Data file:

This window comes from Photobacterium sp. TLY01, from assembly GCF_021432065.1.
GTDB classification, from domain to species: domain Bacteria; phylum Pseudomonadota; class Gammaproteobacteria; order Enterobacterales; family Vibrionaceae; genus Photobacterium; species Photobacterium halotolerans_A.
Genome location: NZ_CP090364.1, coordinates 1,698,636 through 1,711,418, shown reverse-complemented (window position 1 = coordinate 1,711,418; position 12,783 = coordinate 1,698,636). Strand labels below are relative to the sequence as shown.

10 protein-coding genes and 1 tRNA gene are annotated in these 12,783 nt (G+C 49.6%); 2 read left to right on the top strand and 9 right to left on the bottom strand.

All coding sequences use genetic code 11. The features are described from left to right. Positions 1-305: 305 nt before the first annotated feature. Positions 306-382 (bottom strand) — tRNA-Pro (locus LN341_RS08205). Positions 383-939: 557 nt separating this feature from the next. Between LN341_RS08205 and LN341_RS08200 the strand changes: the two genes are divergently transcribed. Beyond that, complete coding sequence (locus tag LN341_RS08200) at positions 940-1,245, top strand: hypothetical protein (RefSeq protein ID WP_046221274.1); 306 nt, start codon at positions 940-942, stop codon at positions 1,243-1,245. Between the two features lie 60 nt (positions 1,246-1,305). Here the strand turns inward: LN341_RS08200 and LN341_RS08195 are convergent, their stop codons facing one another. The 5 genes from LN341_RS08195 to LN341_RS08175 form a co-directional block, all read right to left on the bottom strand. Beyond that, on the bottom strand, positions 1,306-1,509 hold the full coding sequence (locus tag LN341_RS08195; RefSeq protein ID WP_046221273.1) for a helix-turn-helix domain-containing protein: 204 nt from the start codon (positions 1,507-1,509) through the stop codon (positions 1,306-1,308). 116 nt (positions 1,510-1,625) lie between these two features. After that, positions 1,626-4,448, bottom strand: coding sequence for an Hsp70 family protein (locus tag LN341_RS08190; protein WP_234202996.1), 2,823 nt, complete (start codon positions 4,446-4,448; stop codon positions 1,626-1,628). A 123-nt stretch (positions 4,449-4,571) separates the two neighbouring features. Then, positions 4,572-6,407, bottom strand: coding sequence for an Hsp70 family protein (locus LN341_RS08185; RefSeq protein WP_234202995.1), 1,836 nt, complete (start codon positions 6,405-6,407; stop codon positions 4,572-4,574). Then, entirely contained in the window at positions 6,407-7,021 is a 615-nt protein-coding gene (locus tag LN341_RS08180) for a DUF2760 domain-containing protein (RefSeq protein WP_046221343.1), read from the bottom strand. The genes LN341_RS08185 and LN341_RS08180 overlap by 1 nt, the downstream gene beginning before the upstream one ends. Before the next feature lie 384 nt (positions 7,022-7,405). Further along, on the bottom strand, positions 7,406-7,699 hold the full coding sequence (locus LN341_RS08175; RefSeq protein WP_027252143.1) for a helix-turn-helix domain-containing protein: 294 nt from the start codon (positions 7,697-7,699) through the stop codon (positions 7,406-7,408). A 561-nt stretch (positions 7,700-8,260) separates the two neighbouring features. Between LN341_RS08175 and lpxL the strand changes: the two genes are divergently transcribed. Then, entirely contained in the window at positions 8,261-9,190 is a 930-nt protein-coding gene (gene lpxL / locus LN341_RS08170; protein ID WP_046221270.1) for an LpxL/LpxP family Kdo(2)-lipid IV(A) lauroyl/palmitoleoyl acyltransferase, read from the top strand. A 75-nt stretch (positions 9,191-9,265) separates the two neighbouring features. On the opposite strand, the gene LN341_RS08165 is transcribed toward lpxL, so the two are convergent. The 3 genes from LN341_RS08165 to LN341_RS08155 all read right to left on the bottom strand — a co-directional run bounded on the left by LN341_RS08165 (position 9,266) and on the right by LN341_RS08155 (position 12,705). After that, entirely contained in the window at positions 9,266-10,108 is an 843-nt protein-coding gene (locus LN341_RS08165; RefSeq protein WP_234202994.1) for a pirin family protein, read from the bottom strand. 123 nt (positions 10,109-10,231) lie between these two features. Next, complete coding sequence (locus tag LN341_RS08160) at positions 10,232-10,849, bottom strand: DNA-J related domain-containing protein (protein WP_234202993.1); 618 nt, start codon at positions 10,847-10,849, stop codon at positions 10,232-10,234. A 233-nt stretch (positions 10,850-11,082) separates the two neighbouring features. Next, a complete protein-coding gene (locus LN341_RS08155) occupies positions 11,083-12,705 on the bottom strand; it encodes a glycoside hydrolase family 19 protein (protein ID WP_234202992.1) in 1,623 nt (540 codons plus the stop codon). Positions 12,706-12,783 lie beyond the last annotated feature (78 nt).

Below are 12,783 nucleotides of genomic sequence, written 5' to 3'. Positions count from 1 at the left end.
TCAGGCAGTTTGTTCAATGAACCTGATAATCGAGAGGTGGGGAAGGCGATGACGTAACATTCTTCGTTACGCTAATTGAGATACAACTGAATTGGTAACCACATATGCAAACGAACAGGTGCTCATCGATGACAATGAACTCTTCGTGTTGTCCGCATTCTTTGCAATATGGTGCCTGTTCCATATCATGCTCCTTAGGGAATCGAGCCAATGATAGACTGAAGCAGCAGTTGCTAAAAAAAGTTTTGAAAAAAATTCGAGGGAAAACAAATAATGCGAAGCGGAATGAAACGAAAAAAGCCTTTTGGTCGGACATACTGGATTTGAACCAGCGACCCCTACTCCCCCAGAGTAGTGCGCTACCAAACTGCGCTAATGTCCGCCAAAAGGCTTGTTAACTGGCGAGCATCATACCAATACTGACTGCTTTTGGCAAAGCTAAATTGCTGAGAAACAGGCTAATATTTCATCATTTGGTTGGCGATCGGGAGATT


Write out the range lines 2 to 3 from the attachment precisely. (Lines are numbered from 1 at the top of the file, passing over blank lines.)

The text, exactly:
GTDB classification, from domain to species: domain Bacteria; phylum Pseudomonadota; class Gammaproteobacteria; order Enterobacterales; family Vibrionaceae; genus Photobacterium; species Photobacterium halotolerans_A.
Genome location: NZ_CP090364.1, coordinates 1,698,636 through 1,711,418, shown reverse-complemented (window position 1 = coordinate 1,711,418; position 12,783 = coordinate 1,698,636). Strand labels below are relative to the sequence as shown.